The concentration of a solution can be expressed either qualitatively or quantitatively. The terms *dilute* and *concentrated* are used to describe a solution qualitatively. A solution with a relatively small concentration of solute is said to be dilute; one with a large concentration is said to be concentrated. We use several different ways to express concentration in quantitative terms, and we examine four of these in this section: mass percentage, mole fraction, molarity, and molality.

One of the simplest expressions of concentration is the **mass percentage** of a component in a solution, given by

[13.5]

where we have abbreviated *solution* as "soln." Thus, a solution of hydrochloric acid that is 36 percent HCl by mass contains 36 g of HCl for each 100 g of solution.

We often express the concentrations of very dilute solution in **parts per million (ppm),** defined as

[13.6]

A solution whose solute concentration is 1 ppm contains 1 g of solute for each million (10^{6}) grams of solution or, equivalently, 1 mg of solute per kilogram of solution. Because the density of water is 1 g/mL, 1 kg of a dilute aqueous solution will have a volume very close to 1 L. Thus, 1 ppm also corresponds to 1 mg of solute per liter of solution. The acceptable maximum concentrations of toxic or carcinogenic substances are often expressed in ppm. For example, the maximum allowable concentration of arsenic in drinking water in the United States is 0.05 ppm; that is, 0.05 mg of arsenic per liter of water.

For solutions that are even more dilute, **parts per billion (ppb)** is used. A concentration of 1 ppb represents 1 g of solute per billion (10^{9}) grams of solution, or 1 microgram ( g) of solute per liter of solution. Thus, the allowable concentration of arsenic in water can be expressed as 50 ppb.

**(a)** A solution is made by dissolving 13.5 g of glucose, C_{6}H_{12}O_{6}, in 0.100 kg of water. What is the mass percentage of solute in this solution? **(b)** A 2.5-g sample of groundwater was found to contain 5.4 g of Zn^{2+}. What is the concentration of Zn^{2+} in parts per million?

**SOLUTION ****(a)** We calculate the mass percentage by using Equation 13.5. The mass of the solution is the sum of the mass of solute (glucose) and the mass of solvent (water). Because 0.100 kg equals 100 g,

The mass percentage of water in this solution is (100 - 11.9)% = 88.1%.

**(b)** Because 1 g is 1 10^{–6} g, 5.4 g = 5.4 10^{–6} g. Thus,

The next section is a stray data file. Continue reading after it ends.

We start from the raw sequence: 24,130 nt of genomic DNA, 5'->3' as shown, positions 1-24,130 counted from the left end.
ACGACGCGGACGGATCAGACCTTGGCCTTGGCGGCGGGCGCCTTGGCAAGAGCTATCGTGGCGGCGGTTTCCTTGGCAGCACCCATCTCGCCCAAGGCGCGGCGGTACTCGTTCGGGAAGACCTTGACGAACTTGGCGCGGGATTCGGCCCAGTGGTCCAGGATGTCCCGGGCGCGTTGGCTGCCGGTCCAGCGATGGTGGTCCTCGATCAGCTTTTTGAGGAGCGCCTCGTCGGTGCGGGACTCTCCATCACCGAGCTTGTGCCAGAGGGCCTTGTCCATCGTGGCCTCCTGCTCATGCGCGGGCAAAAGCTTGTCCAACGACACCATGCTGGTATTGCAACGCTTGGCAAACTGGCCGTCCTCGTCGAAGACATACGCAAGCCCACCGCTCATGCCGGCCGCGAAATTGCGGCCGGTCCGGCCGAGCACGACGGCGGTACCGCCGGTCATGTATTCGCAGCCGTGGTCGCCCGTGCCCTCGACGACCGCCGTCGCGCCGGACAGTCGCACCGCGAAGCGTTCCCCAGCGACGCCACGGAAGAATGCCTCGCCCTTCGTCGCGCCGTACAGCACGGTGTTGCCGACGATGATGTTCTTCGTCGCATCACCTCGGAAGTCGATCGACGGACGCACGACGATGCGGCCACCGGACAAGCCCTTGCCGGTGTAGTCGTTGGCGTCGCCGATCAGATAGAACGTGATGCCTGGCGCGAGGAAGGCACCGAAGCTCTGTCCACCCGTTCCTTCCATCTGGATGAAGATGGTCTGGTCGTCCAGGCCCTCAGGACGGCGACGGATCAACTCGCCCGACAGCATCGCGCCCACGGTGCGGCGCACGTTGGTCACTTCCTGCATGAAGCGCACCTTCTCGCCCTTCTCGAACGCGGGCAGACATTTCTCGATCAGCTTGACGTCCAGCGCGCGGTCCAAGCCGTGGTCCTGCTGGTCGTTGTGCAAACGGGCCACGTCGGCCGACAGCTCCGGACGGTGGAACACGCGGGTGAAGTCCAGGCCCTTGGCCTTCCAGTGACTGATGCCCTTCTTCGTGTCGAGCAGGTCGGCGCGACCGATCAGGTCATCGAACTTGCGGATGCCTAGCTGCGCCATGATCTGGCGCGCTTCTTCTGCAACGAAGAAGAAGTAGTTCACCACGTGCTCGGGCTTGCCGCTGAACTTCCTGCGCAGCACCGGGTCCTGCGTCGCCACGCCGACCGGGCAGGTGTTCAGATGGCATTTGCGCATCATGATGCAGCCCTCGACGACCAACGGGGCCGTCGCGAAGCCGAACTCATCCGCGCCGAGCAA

**(a)** Calculate the mass percentage of NaCl in a solution containing 1.50 g of NaCl in 50.0 g of water. **(b)** A commercial bleaching solution contains 3.62 mass percent sodium hypochlorite, NaOCl. What is the mass of NaOCl in a bottle containing 2500 g of bleaching solution? *Answer: ***(a)** 2.91 percent; **(b)** 90.5 g of NaOCl

We often use concentration expressions based on the number of moles of one or more components of the solution. The three we use most commonly are mole fraction, molarity, and molality.

Recall from Section 10.6 that the *mole fraction* of a component of a solution is given by

[13.7]

The symbol *X* is commonly used for mole fraction, with a subscript to indicate the component of interest. For example, the mole fraction of HCl in a hydrochloric acid solution is represented as *X*_{HCl}. Thus a solution containing 1.00 mol of HCl (36.5 g) and 8.00 mol of water (144 g) has a mole fraction of HCl of *X*_{HCl} = (1.00 mol)/(1.00 mol + 8.00 mol) = 0.111. Note that mole fractions have no units because the units in the numerator and the denominator cancel. The sum of the mole fractions of all components of a solution must equal 1. Thus, in the aqueous HCl solution, *X*_{H2O} = 1.000 - 0.111 = 0.889. Mole fractions are very useful when dealing with gases as we saw in Section 10.6 but have limited use when dealing with liquid solutions.

We introduced *molarity* (*M*) in Section 4.5. Recall that the molarity of a solute in a solution is defined as

[13.8]

For example, if you dissolve 0.500 mol of Na_{2}CO_{3} in enough water to form 0.250 L of solution, then the solution has a concentration of (0.500 mol)/(0.250 L) = 2.00 *M* in Na_{2}CO_{3}. Molarity is especially useful for relating the volume of a solution to the quantity of solute it contains, as we saw in our earlier discussions of titrations.